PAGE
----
One reason on which the court relied was the possibility Juror No. 7 had speculated Sheldon had fabricated evidence. This apparently had to do with two exhibits setting out chats found on defendant’s family computer to purported underage females by someone using the screen name mostvp2000 and not mvp24_2000, the name defendant used in the chats with jazzzyjen113. The exhibits had been introduced, over defense objections on several grounds, as rebuttal evidence after defendant testified he had never chatted with underage females over the Internet. Sheldon testified that in a computer folder entitled “Viktor” he found several subfolders, including one labeled mostmvp2000. Within this were over 3,600 separate folders for each person with whom mostmvp2000 chatted, and 175 of them were with people identifying themselves as girls aged 12 to 17. In overruling defendant’s objections there was no evidence showing mostmvp2000 was defendant’s screen name, the court stated that was for the jury to decide. During closing argument defense counsel heavily attacked Sheldon’s credibility, calling him a liar more than once.
When the court questioned the foreperson about whether Juror No. 7 had claimed Sheldon fabricated evidence, as suggested by his second note, the foreperson explained Juror No. 7 stated Sheldon could have been impersonating minors with whom mostmvp2000 had been chatting.
In response to the court’s questions on this issue, Juror No. 7 first explained, “I’m there to . . . go over as much evidence as everyone in that room wants to” and “I want to make sure everyone is satisfied that we’ve gone over every point of the evidence.” He then described an exchange with “one of the ladies,” who said, “‘Just look at this.’” He and the woman then reviewed the mostmvp2000 chat sessions. Juror No. 7 explained to the court “we were looking at it and . . . I had said, ‘Well, I never heard a girl – young girl talk this way. In fact, this kind of talk, the only time I’ve ever heard anything like that is in a porno movie.’ So she goes, ‘Now look at this’ (presumably referring to one of those chat sessions). And we’re looking at it, and I go, ‘You’re right. This is very similar to the one that we had here. . . . I mean . . . I’m talking about the girl’s talk.’ And I said, ‘It almost sounds like the way . . . Sheldon was talking on the . . . earlier things . . . .’”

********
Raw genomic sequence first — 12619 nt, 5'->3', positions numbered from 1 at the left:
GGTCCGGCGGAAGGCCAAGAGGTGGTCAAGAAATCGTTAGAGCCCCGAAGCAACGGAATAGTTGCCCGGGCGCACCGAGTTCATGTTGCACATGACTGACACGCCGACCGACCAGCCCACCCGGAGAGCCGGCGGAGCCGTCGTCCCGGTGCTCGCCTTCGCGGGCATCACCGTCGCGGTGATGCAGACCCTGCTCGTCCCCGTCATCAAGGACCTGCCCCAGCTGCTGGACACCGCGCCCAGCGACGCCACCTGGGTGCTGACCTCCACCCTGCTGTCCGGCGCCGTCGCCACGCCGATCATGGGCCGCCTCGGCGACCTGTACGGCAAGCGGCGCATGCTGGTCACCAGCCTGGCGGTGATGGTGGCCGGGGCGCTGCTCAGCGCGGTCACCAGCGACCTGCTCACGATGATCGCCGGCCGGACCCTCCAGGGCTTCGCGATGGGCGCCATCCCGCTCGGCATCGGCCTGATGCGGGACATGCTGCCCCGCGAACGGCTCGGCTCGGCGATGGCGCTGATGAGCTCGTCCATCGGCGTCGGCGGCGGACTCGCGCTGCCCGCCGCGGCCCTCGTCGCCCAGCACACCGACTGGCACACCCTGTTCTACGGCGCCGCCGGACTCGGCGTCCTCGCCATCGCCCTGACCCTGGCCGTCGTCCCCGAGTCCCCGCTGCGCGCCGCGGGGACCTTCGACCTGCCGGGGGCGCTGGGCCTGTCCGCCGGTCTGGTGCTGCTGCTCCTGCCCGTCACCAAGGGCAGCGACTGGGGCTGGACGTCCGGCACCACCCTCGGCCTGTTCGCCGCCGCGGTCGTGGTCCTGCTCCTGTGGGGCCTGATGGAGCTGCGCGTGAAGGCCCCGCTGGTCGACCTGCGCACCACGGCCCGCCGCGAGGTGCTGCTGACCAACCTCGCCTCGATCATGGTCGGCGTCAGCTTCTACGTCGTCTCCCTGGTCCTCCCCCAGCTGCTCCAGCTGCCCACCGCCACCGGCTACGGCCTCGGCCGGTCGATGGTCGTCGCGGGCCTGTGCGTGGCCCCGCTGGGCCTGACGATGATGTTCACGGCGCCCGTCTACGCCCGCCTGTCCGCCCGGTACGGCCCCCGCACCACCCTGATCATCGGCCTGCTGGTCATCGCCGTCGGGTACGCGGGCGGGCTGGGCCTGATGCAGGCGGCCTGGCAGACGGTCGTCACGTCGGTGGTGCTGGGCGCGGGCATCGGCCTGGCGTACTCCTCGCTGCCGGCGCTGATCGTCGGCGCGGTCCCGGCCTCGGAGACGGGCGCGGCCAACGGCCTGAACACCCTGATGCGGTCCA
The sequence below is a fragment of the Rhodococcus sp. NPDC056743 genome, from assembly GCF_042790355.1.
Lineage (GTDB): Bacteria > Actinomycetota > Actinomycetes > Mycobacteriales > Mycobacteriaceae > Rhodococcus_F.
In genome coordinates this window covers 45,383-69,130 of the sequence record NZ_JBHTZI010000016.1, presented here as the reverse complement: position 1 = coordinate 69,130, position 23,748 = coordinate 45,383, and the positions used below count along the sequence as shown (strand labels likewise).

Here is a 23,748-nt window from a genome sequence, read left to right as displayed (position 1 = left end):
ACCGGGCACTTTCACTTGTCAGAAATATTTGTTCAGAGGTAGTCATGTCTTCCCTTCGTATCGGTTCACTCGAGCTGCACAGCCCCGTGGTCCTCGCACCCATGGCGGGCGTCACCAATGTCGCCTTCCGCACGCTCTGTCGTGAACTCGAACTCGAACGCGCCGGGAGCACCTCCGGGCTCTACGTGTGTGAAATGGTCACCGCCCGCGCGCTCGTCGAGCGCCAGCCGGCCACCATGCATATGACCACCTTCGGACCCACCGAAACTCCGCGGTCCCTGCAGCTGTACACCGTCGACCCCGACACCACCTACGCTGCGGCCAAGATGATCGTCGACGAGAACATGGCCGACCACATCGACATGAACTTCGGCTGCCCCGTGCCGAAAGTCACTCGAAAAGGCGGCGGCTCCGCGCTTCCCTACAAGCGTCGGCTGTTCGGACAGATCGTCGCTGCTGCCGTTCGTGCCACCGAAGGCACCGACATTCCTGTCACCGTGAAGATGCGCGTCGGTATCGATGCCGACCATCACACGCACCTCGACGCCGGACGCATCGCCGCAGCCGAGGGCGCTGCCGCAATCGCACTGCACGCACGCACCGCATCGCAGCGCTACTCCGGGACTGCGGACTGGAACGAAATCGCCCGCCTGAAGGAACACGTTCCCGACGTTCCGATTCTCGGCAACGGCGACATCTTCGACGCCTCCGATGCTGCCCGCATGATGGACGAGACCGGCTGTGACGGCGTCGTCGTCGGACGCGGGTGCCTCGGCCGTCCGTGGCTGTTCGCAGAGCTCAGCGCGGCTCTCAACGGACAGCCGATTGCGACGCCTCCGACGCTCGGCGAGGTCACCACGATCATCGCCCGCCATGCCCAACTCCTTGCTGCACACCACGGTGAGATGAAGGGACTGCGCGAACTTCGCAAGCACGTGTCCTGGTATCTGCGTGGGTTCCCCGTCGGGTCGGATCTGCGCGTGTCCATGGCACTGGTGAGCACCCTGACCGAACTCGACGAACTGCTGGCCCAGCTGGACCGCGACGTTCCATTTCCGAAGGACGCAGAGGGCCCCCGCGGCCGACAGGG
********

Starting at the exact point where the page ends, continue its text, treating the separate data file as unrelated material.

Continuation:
We see no evidence that Juror No. 7 was speculating about a possible conspiracy involving Sheldon, as the court concluded. In fact, as to the chats with which defendant was charged, Sheldon did pass himself off as a 13-year-old girl. The topic of this discussion is perfectly reasonable within the context of the case and does not constitute misconduct.
Another ground on which the court relied was its finding Juror No. 7 “did not feel he needed to give his comments to the other jurors.” The colloquy described immediately dispels this conclusion. It reveals Juror No. 7 in fact did make comments about the evidence to a fellow juror and thus engaged in deliberations.
Moreover, the foreperson’s explanation supports this conclusion. Commenting on Juror No. 7, he stated that “[h]e discusses his viewpoints, but . . . every time we try to ask him to explain why, . . . he gives a cart blanche [sic] reason.” It is unclear what the foreperson meant in using the term “carte blanche” but his statement reflects Juror No. 7 was explaining his reason for his positions, a proper deliberative posture.